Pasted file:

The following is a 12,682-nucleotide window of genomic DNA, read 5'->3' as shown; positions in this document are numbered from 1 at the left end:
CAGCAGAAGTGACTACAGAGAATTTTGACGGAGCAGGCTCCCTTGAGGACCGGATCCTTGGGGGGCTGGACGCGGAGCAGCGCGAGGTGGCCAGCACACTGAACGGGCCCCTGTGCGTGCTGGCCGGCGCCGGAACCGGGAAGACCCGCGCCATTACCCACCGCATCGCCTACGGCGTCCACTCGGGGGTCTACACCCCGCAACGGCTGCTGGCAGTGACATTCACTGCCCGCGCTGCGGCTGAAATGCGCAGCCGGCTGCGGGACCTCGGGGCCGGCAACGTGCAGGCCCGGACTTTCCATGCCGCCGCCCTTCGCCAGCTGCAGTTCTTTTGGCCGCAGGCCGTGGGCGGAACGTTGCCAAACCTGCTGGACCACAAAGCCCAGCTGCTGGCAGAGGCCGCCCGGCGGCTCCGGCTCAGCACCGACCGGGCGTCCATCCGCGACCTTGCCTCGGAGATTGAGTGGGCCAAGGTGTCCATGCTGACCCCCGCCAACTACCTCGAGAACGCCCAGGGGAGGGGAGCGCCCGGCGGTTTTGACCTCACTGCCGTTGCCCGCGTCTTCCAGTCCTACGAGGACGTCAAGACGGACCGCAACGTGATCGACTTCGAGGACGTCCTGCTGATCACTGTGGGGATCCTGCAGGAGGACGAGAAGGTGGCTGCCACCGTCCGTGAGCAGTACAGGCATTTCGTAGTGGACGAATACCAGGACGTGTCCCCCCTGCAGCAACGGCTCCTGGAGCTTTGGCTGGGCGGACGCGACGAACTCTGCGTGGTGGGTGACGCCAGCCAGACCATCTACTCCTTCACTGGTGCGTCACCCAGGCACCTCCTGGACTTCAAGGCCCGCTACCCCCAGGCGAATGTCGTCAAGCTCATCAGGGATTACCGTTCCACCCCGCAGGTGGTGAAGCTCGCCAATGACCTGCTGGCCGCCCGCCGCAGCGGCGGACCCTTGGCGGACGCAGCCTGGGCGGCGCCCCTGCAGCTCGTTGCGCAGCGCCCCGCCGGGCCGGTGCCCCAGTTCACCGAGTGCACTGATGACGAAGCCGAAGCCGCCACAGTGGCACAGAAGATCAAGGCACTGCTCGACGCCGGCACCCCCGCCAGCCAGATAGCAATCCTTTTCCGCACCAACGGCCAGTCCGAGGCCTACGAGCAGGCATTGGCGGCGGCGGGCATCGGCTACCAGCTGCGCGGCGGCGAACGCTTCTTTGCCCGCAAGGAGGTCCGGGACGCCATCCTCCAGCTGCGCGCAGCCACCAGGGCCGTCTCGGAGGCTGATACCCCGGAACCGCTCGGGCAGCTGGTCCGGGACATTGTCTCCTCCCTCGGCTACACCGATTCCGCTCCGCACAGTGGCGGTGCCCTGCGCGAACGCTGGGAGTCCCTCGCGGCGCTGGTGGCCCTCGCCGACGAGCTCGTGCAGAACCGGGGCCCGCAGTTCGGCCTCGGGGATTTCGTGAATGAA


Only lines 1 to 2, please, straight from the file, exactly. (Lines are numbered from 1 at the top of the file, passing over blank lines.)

The following is a 12,682-nucleotide window of genomic DNA, read 5'->3' as shown; positions in this document are numbered from 1 at the left end:
CAGCAGAAGTGACTACAGAGAATTTTGACGGAGCAGGCTCCCTTGAGGACCGGATCCTTGGGGGGCTGGACGCGGAGCAGCGCGAGGTGGCCAGCACACTGAACGGGCCCCTGTGCGTGCTGGCCGGCGCCGGAACCGGGAAGACCCGCGCCATTACCCACCGCATCGCCTACGGCGTCCACTCGGGGGTCTACACCCCGCAACGGCTGCTGGCAGTGACATTCACTGCCCGCGCTGCGGCTGAAATGCGCAGCCGGCTGCGGGACCTCGGGGCCGGCAACGTGCAGGCCCGGACTTTCCATGCCGCCGCCCTTCGCCAGCTGCAGTTCTTTTGGCCGCAGGCCGTGGGCGGAACGTTGCCAAACCTGCTGGACCACAAAGCCCAGCTGCTGGCAGAGGCCGCCCGGCGGCTCCGGCTCAGCACCGACCGGGCGTCCATCCGCGACCTTGCCTCGGAGATTGAGTGGGCCAAGGTGTCCATGCTGACCCCCGCCAACTACCTCGAGAACGCCCAGGGGAGGGGAGCGCCCGGCGGTTTTGACCTCACTGCCGTTGCCCGCGTCTTCCAGTCCTACGAGGACGTCAAGACGGACCGCAACGTGATCGACTTCGAGGACGTCCTGCTGATCACTGTGGGGATCCTGCAGGAGGACGAGAAGGTGGCTGCCACCGTCCGTGAGCAGTACAGGCATTTCGTAGTGGACGAATACCAGGACGTGTCCCCCCTGCAGCAACGGCTCCTGGAGCTTTGGCTGGGCGGACGCGACGAACTCTGCGTGGTGGGTGACGCCAGCCAGACCATCTACTCCTTCACTGGTGCGTCACCCAGGCACCTCCTGGACTTCAAGGCCCGCTACCCCCAGGCGAATGTCGTCAAGCTCATCAGGGATTACCGTTCCACCCCGCAGGTGGTGAAGCTCGCCAATGACCTGCTGGCCGCCCGCCGCAGCGGCGGACCCTTGGCGGACGCAGCCTGGGCGGCGCCCCTGCAGCTCGTTGCGCAGCGCCCCGCCGGGCCGGTGCCCCAGTTCACCGAGTGCACTGATGACGAAGCCGAAGCCGCCACAGTGGCACAGAAGATCAAGGCACTGCTCGACGCCGGCACCCCCGCCAGCCAGATAGCAATCCTTTTCCGCACCAACGGCCAGTCCGAGGCCTACGAGCAGGCATTGGCGGCGGCGGGCATCGGCTACCAGCTGCGCGGCGGCGAACGCTTCTTTGCCCGCAAGGAGGTCCGGGACGCCATCCTCCAGCTGCGCGCAGCCACCAGGGCCGTCTCGGAGGCTGATACCCCGGAACCGCTCGGGCAGCTGGTCCGGGACATTGTCTCCTCCCTCGGCTACACCGATTCCGCTCCGCACAGTGGCGGTGCCCTGCGCGAACGCTGGGAGTCCCTCGCGGCGCTGGTGGCCCTCGCCGACGAGCTCGTGCAGAACCGGGGCCCGCAGTTCGGCCTCGGGGATTTCGTGAATGAA